In the recent decision of the Queensland Court of Appeal in Tripple A Pty Ltd v WIN Television Queensland Pty Ltd  QCA 246 (Tripple A Case), Justice Bowskill delivered the leading judgement that reviewed the legal rules applicable to the exercise of an option to renew a lease, in the context of a rent dispute between the parties.
This article will look at the facts in the Tripple A decision, the court’s conclusions, and some takeaway messages for commercial landlords and tenants.
What were the facts in this case?
Tripple A Pty Limited (Tripple A) and WIN Television Qld Pty Ltd (WIN) entered into a 5-year lease of premises in Rockhampton in Queensland. The lease commenced on 1 November 2012, and included two options to renew, each for a further period of 5 years.
The lease included a provision that stated that in order for WIN to exercise the option to renew the lease, WIN must give a written notice of its intention to exercise the option to the Landlord at least 3 months before the expiry date of the lease (i.e. on or before 31 July 2017).
WIN did not give a notice to exercise the option before 31 July 2017. Instead, the following occurred:
- on 8 August 2017, Tripple A’s agent sent a reminder letter to WIN asking them if they wished to exercise the option to renew;
- on 10 August 2017, WIN replied saying that they wished to remain in the premises for 5 more years, and asking Tripple A to confirm the new lease terms;
- on 28 August 2017, Tripple A’s agent sent a letter to WIN acknowledging that WIN wished to exercise the option, and stating that Tripple A would offer a new 5-year term at the current rent with no increase or decrease; and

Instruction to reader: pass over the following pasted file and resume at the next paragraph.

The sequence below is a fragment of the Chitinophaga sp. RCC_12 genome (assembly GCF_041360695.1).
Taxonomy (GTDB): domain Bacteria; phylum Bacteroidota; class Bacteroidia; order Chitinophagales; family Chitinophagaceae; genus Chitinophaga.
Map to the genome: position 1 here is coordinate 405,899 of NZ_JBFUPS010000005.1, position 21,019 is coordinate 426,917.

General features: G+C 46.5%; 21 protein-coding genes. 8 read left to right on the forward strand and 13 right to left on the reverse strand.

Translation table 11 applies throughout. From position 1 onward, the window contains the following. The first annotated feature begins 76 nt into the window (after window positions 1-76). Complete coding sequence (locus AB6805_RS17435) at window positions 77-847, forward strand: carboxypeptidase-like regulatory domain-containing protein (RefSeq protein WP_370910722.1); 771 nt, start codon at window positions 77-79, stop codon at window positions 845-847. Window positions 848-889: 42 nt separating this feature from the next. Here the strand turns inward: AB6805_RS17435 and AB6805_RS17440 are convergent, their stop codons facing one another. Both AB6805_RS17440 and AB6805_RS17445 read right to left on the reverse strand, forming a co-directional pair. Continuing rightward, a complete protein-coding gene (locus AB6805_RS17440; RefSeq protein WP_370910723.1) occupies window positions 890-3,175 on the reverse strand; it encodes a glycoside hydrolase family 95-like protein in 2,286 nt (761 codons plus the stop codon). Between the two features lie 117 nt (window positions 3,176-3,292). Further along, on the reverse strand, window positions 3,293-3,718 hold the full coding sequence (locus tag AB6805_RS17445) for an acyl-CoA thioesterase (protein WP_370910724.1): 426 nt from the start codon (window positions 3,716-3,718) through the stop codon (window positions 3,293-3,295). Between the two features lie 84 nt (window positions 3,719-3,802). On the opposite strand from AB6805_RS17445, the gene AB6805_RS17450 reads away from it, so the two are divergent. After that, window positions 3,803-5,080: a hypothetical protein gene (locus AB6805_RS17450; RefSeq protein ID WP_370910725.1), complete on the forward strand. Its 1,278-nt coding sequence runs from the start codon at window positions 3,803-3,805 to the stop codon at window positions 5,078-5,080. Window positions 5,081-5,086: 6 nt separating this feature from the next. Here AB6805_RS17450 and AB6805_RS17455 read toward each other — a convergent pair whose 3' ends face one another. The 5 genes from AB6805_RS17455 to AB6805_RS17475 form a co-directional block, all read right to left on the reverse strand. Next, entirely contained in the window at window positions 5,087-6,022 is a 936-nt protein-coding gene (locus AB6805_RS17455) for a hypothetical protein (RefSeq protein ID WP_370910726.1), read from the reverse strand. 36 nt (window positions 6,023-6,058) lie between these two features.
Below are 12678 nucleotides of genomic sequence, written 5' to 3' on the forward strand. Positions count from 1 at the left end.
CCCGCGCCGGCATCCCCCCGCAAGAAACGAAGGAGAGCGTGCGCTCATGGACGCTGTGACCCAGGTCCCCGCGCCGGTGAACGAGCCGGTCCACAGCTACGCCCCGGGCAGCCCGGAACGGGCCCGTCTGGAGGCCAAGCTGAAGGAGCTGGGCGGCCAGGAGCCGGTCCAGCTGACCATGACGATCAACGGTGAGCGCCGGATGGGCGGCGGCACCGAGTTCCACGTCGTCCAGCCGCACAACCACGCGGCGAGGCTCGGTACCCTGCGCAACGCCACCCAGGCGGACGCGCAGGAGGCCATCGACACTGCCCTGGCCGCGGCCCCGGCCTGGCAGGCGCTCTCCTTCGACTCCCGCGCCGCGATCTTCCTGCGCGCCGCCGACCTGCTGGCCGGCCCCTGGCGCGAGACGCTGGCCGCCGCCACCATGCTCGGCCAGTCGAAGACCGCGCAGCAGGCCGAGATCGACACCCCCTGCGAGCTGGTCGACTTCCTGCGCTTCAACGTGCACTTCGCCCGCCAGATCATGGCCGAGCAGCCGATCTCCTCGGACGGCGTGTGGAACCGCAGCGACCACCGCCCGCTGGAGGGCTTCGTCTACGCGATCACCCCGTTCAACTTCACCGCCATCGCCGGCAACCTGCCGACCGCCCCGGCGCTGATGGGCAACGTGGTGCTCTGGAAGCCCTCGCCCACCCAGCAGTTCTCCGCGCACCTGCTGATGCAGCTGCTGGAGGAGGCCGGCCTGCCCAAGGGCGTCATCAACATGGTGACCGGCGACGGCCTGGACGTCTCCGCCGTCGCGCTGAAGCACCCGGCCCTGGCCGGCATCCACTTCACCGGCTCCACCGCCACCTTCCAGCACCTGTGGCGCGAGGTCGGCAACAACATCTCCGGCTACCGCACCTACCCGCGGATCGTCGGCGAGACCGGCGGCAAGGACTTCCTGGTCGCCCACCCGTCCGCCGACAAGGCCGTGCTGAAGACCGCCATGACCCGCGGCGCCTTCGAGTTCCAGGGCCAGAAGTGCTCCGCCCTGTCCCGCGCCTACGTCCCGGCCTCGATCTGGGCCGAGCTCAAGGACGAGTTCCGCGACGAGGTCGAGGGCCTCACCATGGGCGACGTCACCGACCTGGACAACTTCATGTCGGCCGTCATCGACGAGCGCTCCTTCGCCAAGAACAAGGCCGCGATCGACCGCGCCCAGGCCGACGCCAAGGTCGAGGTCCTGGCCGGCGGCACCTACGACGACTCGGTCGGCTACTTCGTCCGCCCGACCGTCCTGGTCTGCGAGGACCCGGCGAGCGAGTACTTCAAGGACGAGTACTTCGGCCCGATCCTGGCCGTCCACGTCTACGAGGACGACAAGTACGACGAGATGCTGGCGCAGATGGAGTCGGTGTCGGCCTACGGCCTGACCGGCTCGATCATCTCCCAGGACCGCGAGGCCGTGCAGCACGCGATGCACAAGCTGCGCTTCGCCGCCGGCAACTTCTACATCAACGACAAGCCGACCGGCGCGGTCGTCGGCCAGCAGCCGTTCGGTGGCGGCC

- on 29 August 2017, WIN replied confirming that WIN accepted Tripple A’s terms.
Having reached this agreement, when it came time to sign the lease documents the parties disputed what rent was payable under the new lease.
WIN argued that the rent for the new lease should be the market rent for the premises, because the parties had proceeded on the basis that the option to renew had been validly exercised and the original lease stated that the rent at the beginning of each option lease was to be reviewed based on current market rent. WIN believed that the current market rent would be substantially lower than the existing rent for the premises, based on the rent of other premises on offer in the area.
Tripple A argued that the rent that should apply was the current rent under the original lease as at 31 October 2017, because this was what Tripple A had proposed on 28 August 2017 and WIN had accepted in their letter of 29 August 2017.
What did the Court decide?
To reach a conclusion on the question of which rent applied, the Court needed to answer three questions:
- Can an option to renew be validly exercised out of time or otherwise inconsistently with the requirements in the lease?
- Can a landlord waive strict compliance with the requirements to exercise the option?
- On the facts of this case, what amount of rent was payable by WIN?
Justice Bowskill answered these questions as follows:
Can an option to renew be validly exercised out of time or otherwise inconsistently with the requirements in the lease?